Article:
I attended Sunshine CRC in Grand Rapids from the age of four until I was nineteen. My parents were heavily involved in different ministries, so naturally my sister and I were as well. As a middle schooler and young adult, I spent almost all of my free time at church: I participated in youth groups, mission trips, coaching teen Bible Challenge, singing, drama, and so on. When I was young, I felt most safe while at church; it was probably the only place that I felt safe and loved.
After I came out as gay and started dating Terra, I had a very difficult time. Almost all of my Christian friends stopped talking to me or treating me like a person. People I had known my whole life made it clear to me that I was sinning against God, and if I wanted to be included back into the fold I would need to repent immediately. It made me question my relationship with God and whether I mattered at all to my Christian friends. My family was no exception when it came to ostracizing me. After some time, some of my old Christian friends started tolerating me at an arm’s length, but they no longer wanted a close friendship. This was so painful to me.
I’ve been with Terra for 14 years – since meeting her through mutual friends. We are married, and she has been so supportive and is always there for me. I am currently disabled, due to a health condition for which I have had several surgeries. My body deteriorated to the point where I was basically bedridden for four years. Terra was the only one around during all of that — the only person who was a constant support to me. I was fighting with my mom a lot, because the way she talked about my relationship with Terra and the way she told other people about our relationship, was quite hurtful. But Terra single-handedly paid all of the bills, took care of me, helped me get dressed: she and I were all we had for a while. That was very stressful for both of us, but we knew at least had each other. She worked full time and has done an exceptional job of taking care of both of us. She sees it as a problem for both of us to get through together. Our relationships with our families are better, but they are still strained. Yet Terra and I still have each other, and we really rely a lot on each other.
I do not experience God through church anymore now. I was very angry at God for a long time for the way that all of my friends and all of my support network treated me. It’s just been in the past year and a half or so that I just started praying for God to help me stop being so angry. Then a few months ago, I asked God back into my life. I had realized that he was the only reason that I was good and happy at all, and that every good gift comes from Him. However, I know that I still have to be careful with who I share my renewed faith with. I told my mother, and her reaction was quite painful to me. In fact, she would disagree with me about the fact that I am a Christian at all because of the fact that I’m married to Terra. So I still very much have to guard my faith. But I’ve seen God work in my life in the past year and a half or so since I’ve started to listen to him again.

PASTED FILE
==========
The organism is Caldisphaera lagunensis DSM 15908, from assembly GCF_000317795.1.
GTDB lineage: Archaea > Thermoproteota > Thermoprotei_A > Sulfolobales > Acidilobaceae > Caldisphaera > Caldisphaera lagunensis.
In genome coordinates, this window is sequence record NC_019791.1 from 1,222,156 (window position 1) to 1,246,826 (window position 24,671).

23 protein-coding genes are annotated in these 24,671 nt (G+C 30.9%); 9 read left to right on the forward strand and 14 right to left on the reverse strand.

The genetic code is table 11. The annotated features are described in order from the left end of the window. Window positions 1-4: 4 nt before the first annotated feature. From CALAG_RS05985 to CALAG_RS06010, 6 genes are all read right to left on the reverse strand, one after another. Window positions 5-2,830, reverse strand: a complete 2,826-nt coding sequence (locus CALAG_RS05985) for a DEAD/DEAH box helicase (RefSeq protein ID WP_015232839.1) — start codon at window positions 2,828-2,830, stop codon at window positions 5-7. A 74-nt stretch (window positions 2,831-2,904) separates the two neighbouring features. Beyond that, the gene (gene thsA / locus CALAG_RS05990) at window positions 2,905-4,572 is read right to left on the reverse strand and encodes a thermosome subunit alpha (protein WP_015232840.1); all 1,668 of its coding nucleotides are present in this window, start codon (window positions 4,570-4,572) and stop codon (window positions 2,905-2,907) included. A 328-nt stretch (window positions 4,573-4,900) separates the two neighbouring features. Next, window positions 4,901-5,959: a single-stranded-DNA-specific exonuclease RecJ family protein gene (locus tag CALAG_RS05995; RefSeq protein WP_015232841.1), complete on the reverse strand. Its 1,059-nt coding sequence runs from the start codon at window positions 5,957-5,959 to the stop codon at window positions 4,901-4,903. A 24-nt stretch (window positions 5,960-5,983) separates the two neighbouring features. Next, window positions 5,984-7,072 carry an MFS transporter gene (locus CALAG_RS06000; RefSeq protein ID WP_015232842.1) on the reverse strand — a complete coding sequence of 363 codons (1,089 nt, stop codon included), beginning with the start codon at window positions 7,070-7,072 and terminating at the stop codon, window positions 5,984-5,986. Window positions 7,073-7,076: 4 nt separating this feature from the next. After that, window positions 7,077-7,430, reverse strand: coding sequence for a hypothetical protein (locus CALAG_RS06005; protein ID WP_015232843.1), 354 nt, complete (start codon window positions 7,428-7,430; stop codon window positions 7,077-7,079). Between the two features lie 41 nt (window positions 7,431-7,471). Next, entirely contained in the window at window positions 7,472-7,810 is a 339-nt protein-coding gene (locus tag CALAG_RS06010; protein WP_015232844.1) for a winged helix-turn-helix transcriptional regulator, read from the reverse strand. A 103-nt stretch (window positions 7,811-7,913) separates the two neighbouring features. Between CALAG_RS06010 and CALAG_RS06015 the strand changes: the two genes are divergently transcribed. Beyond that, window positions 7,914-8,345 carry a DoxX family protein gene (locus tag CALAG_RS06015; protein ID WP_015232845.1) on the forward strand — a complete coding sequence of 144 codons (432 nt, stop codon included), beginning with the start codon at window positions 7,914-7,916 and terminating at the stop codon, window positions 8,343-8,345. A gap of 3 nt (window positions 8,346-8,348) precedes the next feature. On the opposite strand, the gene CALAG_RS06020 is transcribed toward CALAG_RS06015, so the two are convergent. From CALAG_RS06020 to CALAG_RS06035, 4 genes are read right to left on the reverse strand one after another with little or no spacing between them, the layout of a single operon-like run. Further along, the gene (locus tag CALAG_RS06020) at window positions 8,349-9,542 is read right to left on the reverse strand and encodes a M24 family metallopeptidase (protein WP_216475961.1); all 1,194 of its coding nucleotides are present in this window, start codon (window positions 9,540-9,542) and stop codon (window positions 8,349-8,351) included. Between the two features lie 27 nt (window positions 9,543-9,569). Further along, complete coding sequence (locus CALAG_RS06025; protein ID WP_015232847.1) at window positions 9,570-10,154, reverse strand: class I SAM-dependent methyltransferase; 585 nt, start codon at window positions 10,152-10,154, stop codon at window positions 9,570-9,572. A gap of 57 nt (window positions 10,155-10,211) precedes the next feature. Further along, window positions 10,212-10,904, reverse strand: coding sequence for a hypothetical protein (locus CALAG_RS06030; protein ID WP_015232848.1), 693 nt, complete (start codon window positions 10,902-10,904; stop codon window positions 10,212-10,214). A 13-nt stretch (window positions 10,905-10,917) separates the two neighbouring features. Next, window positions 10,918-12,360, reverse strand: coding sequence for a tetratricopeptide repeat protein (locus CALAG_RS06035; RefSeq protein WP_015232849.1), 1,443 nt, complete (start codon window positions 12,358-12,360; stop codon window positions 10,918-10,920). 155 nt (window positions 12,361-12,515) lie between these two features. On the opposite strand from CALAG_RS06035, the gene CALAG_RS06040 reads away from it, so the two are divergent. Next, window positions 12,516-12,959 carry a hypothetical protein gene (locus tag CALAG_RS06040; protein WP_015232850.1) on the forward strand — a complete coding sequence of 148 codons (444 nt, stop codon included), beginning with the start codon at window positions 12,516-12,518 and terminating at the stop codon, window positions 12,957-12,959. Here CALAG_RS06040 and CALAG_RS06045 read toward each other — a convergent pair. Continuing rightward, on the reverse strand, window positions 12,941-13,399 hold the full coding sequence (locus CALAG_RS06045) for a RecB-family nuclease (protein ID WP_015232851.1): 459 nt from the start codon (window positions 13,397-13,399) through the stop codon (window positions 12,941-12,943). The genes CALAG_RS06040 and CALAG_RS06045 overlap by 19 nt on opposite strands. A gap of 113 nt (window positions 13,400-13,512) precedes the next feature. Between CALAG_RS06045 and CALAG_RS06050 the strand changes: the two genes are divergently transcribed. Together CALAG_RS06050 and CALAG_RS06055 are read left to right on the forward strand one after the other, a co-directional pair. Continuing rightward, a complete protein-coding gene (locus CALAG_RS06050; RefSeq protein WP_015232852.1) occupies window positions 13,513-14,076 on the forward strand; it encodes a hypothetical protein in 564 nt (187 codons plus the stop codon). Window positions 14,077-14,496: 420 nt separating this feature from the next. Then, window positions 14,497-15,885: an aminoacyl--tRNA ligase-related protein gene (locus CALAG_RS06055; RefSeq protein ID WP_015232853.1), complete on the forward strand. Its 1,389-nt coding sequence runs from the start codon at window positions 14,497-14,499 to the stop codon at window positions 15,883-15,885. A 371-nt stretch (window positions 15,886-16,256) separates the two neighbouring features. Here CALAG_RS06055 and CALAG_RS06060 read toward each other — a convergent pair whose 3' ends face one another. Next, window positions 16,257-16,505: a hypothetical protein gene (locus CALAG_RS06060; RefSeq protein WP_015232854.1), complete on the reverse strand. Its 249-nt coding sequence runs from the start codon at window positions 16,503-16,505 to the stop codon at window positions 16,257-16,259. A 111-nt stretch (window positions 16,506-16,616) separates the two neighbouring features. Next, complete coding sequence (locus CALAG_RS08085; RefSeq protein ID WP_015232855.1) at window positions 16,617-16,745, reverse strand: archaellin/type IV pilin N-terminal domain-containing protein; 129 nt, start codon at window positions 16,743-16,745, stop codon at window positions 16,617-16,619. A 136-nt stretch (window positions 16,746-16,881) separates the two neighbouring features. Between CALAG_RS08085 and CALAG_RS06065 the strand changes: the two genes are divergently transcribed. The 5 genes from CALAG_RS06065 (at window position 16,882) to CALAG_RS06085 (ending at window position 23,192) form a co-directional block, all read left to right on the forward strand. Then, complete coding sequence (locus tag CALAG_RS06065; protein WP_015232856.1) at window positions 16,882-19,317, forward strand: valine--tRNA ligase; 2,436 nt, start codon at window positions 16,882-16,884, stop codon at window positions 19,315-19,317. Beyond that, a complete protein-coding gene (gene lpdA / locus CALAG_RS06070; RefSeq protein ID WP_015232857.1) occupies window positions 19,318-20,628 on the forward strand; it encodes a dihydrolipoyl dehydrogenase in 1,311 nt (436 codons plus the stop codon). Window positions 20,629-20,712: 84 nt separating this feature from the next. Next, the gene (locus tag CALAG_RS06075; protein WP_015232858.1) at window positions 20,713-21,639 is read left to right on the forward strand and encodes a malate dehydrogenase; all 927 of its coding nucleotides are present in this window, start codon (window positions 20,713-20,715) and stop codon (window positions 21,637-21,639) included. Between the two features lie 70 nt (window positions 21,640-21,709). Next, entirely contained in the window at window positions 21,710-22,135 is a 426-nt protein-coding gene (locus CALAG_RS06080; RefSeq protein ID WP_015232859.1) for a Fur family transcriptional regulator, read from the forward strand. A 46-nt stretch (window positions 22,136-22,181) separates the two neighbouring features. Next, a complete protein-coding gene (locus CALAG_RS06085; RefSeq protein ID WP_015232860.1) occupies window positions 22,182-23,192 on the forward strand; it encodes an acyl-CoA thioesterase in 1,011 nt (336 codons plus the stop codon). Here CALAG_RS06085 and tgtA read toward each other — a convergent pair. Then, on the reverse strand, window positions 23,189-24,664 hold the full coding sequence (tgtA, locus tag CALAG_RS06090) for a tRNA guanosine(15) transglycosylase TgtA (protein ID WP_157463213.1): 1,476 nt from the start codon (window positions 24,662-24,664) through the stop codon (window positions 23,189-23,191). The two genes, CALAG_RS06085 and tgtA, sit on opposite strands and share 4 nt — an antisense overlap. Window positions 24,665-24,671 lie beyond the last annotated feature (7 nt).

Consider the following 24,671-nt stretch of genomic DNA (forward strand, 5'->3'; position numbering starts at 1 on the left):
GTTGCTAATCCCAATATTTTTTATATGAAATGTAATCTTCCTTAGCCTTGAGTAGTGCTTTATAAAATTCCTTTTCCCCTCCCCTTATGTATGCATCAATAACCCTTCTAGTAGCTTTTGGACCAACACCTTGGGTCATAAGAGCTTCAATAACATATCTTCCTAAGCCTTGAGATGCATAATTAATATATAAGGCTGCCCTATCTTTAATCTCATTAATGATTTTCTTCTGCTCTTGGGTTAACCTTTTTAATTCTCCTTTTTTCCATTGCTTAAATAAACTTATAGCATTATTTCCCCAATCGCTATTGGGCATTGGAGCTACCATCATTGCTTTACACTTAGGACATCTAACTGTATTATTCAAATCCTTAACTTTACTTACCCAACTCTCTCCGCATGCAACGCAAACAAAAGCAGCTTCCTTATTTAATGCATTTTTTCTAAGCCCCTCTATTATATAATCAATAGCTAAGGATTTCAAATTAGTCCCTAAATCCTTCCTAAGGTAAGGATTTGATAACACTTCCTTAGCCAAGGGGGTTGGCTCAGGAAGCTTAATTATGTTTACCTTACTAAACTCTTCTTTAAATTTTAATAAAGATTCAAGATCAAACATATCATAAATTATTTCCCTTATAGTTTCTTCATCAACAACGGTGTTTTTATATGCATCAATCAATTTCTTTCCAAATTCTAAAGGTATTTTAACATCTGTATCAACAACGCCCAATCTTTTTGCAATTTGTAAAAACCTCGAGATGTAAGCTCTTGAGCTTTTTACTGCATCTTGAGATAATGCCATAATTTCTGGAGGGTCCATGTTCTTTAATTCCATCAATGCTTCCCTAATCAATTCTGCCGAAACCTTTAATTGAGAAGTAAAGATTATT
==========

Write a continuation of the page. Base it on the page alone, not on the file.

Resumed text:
I want the church to know that when you keep pointing out what you feel is wrong about other people, you’re not helping anyone. You’re not pushing anyone to do better or feel better, or to have the same beliefs as you — you’re just ostracizing them. Even saying something kindly is not helpful. All you’re doing is driving people away, making them feel angry and hurt. I feel like it would be helpful to me if people would look for common ground instead of making me feel like I’m wrong, I’m going to hell, I’m evil. All it did was shut me down. If all these people are telling me I’m wrong, am I? Why would God make me this way? It’s not like I said, “I want to be gay; Let me figure out how to go do it!”
It’s been difficult to find supportive friends. From my past, just one or two of my friends are supportive and loving, and they don’t live close to me. This is a stark contrast from how many friends I had before I came out, so now I definitely find it hard to trust new people.